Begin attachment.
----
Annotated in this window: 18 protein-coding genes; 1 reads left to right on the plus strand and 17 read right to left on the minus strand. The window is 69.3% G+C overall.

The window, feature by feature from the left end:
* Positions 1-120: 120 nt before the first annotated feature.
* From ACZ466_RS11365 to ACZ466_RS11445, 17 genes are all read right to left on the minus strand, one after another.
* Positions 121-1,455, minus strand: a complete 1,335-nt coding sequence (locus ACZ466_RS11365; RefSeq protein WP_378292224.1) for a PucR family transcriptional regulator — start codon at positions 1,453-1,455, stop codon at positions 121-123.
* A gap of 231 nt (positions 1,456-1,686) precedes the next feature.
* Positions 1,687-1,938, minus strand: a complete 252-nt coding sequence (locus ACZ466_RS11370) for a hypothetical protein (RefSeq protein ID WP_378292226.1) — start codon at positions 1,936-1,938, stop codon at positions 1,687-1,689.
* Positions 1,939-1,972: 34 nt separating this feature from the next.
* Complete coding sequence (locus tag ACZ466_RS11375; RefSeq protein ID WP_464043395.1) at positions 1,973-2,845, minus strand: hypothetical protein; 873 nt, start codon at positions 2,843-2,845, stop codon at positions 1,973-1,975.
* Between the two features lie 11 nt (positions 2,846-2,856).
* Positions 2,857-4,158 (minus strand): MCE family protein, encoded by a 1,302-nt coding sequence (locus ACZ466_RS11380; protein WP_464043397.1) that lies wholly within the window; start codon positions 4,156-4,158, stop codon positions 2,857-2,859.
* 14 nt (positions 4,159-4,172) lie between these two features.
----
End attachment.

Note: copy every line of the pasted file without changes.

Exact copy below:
Annotated in this window: 18 protein-coding genes; 1 reads left to right on the plus strand and 17 read right to left on the minus strand. The window is 69.3% G+C overall.

The window, feature by feature from the left end:
* Positions 1-120: 120 nt before the first annotated feature.
* From ACZ466_RS11365 to ACZ466_RS11445, 17 genes are all read right to left on the minus strand, one after another.
* Positions 121-1,455, minus strand: a complete 1,335-nt coding sequence (locus ACZ466_RS11365; RefSeq protein WP_378292224.1) for a PucR family transcriptional regulator — start codon at positions 1,453-1,455, stop codon at positions 121-123.
* A gap of 231 nt (positions 1,456-1,686) precedes the next feature.
* Positions 1,687-1,938, minus strand: a complete 252-nt coding sequence (locus ACZ466_RS11370) for a hypothetical protein (RefSeq protein ID WP_378292226.1) — start codon at positions 1,936-1,938, stop codon at positions 1,687-1,689.
* Positions 1,939-1,972: 34 nt separating this feature from the next.
* Complete coding sequence (locus tag ACZ466_RS11375; RefSeq protein ID WP_464043395.1) at positions 1,973-2,845, minus strand: hypothetical protein; 873 nt, start codon at positions 2,843-2,845, stop codon at positions 1,973-1,975.
* Between the two features lie 11 nt (positions 2,846-2,856).
* Positions 2,857-4,158 (minus strand): MCE family protein, encoded by a 1,302-nt coding sequence (locus ACZ466_RS11380; protein WP_464043397.1) that lies wholly within the window; start codon positions 4,156-4,158, stop codon positions 2,857-2,859.
* 14 nt (positions 4,159-4,172) lie between these two features.